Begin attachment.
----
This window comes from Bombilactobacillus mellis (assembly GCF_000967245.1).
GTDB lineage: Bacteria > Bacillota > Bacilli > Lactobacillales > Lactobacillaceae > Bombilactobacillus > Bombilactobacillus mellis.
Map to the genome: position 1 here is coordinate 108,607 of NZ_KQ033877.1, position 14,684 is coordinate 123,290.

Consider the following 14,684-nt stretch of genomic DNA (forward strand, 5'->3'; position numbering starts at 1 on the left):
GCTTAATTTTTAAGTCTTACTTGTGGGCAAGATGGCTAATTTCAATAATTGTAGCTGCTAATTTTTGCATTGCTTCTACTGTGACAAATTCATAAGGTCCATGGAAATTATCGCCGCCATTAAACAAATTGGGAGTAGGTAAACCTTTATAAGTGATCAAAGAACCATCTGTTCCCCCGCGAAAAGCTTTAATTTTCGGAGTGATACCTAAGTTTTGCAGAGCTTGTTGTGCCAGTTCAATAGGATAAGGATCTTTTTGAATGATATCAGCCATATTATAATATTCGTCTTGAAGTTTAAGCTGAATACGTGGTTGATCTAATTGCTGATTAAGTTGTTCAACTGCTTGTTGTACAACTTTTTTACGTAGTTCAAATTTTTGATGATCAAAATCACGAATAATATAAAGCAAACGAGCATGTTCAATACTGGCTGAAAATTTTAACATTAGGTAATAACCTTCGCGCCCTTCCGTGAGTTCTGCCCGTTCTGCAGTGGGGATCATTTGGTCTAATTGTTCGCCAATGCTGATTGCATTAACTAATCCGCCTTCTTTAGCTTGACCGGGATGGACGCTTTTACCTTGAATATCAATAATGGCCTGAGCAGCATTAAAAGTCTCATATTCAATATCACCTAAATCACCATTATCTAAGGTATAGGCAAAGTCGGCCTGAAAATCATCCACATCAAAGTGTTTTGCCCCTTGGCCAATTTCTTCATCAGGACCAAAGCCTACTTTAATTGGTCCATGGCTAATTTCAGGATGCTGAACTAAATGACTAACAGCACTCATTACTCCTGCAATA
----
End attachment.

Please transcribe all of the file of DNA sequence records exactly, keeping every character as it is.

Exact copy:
This window comes from Bombilactobacillus mellis (assembly GCF_000967245.1).
GTDB lineage: Bacteria > Bacillota > Bacilli > Lactobacillales > Lactobacillaceae > Bombilactobacillus > Bombilactobacillus mellis.
Map to the genome: position 1 here is coordinate 108,607 of NZ_KQ033877.1, position 14,684 is coordinate 123,290.

Consider the following 14,684-nt stretch of genomic DNA (forward strand, 5'->3'; position numbering starts at 1 on the left):
GCTTAATTTTTAAGTCTTACTTGTGGGCAAGATGGCTAATTTCAATAATTGTAGCTGCTAATTTTTGCATTGCTTCTACTGTGACAAATTCATAAGGTCCATGGAAATTATCGCCGCCATTAAACAAATTGGGAGTAGGTAAACCTTTATAAGTGATCAAAGAACCATCTGTTCCCCCGCGAAAAGCTTTAATTTTCGGAGTGATACCTAAGTTTTGCAGAGCTTGTTGTGCCAGTTCAATAGGATAAGGATCTTTTTGAATGATATCAGCCATATTATAATATTCGTCTTGAAGTTTAAGCTGAATACGTGGTTGATCTAATTGCTGATTAAGTTGTTCAACTGCTTGTTGTACAACTTTTTTACGTAGTTCAAATTTTTGATGATCAAAATCACGAATAATATAAAGCAAACGAGCATGTTCAATACTGGCTGAAAATTTTAACATTAGGTAATAACCTTCGCGCCCTTCCGTGAGTTCTGCCCGTTCTGCAGTGGGGATCATTTGGTCTAATTGTTCGCCAATGCTGATTGCATTAACTAATCCGCCTTCTTTAGCTTGACCGGGATGGACGCTTTTACCTTGAATATCAATAATGGCCTGAGCAGCATTAAAAGTCTCATATTCAATATCACCTAAATCACCATTATCTAAGGTATAGGCAAAGTCGGCCTGAAAATCATCCACATCAAAGTGTTTTGCCCCTTGGCCAATTTCTTCATCAGGACCAAAGCCTACTTTAATTGGTCCATGGCTAATTTCAGGATGCTGAACTAAATGACTAACAGCACTCATTACTCCTGCAATA